Opening with a mournful acoustic piano part, Paul Karcz’s single “Home” builds into an emotional power ballad. The song’s artwork is just as dramatic. It features ghost-like figures heading to an old house right around evening time. Home is usually such a comforting concept. However, this song leaves anything but a comforting feeling within the listener, after all’s said and done.
Karcz sounds to be reaching out for empathy when he begins singing the song. “I want someone to feel this/As real as it is to me,” he starts. He then states, “I hope that you will follow/And embrace the beauty you see.” Then it gets spiritual. “You said your demons would not conquer you again somehow.” It is right after these words, though, that Karcz announces, “I dream I take you home.” This is where the song’s title comes into play.
So, what is meant by home in these lyrics? Home is, as they say, where the heart is. Home also represents where we’re from. Then again, home is often used to symbolize death. When loved ones are said to go to heaven, they’re often described as going home. However, none of these descriptions seem to fit Karcz’s song lyric. It’s not immediately clear, but the home he’s speaking of appears to be that of a different kind.
Although the melody and rhythm to this song is oftentimes dramatic and sad, Karcz’s next words contrast with the music by coming off distinctly positive. He sings about seeing beauty in this other person. One must wonder just what demons are being sung about, as well, though. In many cases, demons are synonymous with chemical abuse. Drugs are oftentimes called demons, which haunt a person until they overcome these evils. The subject of this song has already overcome whatever demons were haunting him/her (at least) once before, and this person swore he/she would not be conquered by these same demons again. This song could very well be describing the fight against drug addiction. However, because drugs are not mentioned even once by name, we can only infer this interpretation from the lyrics.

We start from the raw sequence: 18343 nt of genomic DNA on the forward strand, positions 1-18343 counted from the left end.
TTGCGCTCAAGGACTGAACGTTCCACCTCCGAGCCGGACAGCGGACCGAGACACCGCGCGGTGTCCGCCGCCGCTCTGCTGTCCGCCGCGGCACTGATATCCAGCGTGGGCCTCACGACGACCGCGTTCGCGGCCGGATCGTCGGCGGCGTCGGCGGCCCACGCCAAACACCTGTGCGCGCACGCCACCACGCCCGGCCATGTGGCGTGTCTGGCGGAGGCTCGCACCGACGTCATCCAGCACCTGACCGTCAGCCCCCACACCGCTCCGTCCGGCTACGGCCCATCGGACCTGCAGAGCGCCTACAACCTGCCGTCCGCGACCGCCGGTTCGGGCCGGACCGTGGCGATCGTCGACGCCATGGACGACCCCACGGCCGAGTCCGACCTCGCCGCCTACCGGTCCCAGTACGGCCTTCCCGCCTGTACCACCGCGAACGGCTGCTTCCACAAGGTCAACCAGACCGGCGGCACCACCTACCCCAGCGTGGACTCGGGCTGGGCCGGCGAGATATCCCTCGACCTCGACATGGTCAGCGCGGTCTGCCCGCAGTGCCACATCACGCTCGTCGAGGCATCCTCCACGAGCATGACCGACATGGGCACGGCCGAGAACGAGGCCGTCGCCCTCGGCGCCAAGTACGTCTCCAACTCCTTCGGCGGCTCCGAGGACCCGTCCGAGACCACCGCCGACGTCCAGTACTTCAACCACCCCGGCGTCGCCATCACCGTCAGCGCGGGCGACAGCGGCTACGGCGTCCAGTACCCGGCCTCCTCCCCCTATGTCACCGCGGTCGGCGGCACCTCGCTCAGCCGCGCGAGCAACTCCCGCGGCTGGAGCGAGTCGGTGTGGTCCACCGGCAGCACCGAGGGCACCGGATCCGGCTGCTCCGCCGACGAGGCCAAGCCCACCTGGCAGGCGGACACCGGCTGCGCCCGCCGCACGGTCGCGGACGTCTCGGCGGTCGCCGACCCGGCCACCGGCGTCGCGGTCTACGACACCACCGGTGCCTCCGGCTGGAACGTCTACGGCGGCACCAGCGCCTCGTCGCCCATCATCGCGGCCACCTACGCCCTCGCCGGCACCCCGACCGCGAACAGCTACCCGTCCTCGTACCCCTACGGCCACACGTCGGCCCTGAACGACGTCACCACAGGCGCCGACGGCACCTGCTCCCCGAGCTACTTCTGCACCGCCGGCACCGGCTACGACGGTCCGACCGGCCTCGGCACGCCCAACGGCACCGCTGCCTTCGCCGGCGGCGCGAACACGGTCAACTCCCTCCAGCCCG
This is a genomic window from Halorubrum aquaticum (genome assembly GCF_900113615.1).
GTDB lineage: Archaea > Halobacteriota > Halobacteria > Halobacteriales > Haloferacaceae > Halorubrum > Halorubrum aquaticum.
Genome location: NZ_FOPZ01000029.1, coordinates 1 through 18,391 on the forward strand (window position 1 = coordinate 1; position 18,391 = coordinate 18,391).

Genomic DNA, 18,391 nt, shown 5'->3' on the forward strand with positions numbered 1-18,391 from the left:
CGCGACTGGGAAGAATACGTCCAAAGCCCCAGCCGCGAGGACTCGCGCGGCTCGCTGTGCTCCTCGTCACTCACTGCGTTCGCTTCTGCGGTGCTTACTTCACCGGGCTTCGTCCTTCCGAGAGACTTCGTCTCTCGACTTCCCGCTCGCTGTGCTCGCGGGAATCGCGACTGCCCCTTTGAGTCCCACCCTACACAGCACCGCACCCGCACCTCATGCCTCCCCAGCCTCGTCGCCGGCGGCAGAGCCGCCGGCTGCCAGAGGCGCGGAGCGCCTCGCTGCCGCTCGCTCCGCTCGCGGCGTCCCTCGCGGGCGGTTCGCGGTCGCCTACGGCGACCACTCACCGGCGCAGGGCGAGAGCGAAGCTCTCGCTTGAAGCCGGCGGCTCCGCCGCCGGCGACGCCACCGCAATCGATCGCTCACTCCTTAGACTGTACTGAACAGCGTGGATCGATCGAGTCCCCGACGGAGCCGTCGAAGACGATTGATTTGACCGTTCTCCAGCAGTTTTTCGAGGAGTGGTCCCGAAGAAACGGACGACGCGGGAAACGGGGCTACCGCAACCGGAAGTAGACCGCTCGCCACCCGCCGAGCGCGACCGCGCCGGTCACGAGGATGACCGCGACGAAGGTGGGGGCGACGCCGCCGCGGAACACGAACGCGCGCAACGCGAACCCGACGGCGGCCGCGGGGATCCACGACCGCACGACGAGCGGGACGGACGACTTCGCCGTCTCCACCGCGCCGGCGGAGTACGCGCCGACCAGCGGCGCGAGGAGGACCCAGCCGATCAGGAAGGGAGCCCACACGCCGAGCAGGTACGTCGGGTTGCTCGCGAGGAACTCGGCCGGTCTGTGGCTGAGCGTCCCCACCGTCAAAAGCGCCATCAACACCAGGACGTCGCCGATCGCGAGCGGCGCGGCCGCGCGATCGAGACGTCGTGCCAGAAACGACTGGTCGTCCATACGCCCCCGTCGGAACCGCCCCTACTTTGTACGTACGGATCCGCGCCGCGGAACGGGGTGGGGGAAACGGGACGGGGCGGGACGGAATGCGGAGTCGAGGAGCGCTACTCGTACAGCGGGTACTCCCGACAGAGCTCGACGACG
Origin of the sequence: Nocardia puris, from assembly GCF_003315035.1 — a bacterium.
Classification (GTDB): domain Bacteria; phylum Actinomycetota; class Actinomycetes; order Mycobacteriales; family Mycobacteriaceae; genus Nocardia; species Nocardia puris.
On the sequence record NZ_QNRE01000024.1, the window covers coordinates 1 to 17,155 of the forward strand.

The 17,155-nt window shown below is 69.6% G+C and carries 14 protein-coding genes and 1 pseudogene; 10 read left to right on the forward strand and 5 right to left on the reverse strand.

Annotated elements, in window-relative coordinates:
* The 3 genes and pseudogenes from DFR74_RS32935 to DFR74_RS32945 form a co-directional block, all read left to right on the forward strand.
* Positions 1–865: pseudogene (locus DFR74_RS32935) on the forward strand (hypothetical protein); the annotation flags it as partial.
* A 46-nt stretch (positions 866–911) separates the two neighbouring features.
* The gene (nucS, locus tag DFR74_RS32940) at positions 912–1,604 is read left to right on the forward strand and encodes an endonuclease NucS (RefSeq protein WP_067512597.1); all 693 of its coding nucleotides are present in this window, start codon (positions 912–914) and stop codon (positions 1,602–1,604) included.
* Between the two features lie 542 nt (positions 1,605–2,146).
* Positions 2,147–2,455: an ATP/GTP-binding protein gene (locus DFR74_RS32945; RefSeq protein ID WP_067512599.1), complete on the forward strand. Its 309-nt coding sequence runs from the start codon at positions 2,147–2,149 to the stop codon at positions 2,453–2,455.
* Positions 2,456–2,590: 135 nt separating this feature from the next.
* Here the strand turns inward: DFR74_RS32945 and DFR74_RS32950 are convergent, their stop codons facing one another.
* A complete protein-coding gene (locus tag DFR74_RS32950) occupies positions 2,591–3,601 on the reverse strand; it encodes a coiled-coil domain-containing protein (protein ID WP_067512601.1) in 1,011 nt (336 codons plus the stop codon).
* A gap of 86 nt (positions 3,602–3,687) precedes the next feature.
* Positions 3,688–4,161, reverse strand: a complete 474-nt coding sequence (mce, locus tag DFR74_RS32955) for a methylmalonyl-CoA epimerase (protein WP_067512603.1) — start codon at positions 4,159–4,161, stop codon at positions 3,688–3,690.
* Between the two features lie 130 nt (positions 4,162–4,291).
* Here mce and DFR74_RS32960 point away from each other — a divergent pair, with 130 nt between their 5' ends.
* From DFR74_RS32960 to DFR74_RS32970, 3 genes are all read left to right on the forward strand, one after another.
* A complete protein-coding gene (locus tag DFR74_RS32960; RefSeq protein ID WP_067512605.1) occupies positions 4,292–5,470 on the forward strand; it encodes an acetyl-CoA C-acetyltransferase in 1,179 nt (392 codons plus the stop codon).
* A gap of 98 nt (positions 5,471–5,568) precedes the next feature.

One of the interesting elements of this song, is how it keeps to a steady, methodical pace. It doesn’t speed up or slow down, but sets itself into a slow, but persistent, groove, and stays there.
The singer, although hopeful, doesn’t sound convinced that this person is fully out of the woods yet. “I wish that you were home,” he sings at one point. When somebody wishes something, this is a clear indication of uncertainty. Or else he would have stated emphatically, ‘You will be home.’ He doesn’t state that, though. Instead, he’s heard wishing for it.
Toward the song’s end, Karcz sings, “With every breath it will lead you somewhere,” which is quite vague. What is the “it” he is talking about? Is this “it” the breath? If so, how does one’s breath lead a person anywhere? This is a little confusing. It’s not about, say, god, who is most often described as a ‘he,’ not an ‘it.’ This leader’s identity is tough to make out.
The song ends with Karcz stating again, “I dream I take you home.” It ends by asking more questions than it actually answers. It’s a fascinating, if slightly mysterious, piece of music.
By Dan McIntosh